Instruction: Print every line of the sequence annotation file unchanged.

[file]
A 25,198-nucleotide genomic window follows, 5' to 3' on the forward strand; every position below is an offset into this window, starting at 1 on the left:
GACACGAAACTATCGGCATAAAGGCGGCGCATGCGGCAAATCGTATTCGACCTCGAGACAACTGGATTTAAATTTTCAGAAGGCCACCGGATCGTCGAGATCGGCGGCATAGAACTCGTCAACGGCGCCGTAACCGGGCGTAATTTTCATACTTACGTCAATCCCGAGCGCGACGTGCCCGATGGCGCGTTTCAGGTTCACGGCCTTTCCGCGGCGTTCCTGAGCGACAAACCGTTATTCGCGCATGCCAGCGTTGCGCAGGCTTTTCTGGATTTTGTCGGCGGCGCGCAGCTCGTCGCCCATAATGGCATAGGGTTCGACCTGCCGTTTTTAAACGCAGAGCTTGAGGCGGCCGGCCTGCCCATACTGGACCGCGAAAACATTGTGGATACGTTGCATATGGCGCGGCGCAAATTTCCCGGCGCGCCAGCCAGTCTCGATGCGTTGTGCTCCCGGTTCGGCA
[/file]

A 25,198-nucleotide genomic window follows, 5' to 3' on the forward strand; every position below is an offset into this window, starting at 1 on the left:
GACACGAAACTATCGGCATAAAGGCGGCGCATGCGGCAAATCGTATTCGACCTCGAGACAACTGGATTTAAATTTTCAGAAGGCCACCGGATCGTCGAGATCGGCGGCATAGAACTCGTCAACGGCGCCGTAACCGGGCGTAATTTTCATACTTACGTCAATCCCGAGCGCGACGTGCCCGATGGCGCGTTTCAGGTTCACGGCCTTTCCGCGGCGTTCCTGAGCGACAAACCGTTATTCGCGCATGCCAGCGTTGCGCAGGCTTTTCTGGATTTTGTCGGCGGCGCGCAGCTCGTCGCCCATAATGGCATAGGGTTCGACCTGCCGTTTTTAAACGCAGAGCTTGAGGCGGCCGGCCTGCCCATACTGGACCGCGAAAACATTGTGGATACGTTGCATATGGCGCGGCGCAAATTTCCCGGCGCGCCAGCCAGTCTCGATGCGTTGTGCTCCCGGTTCGGCA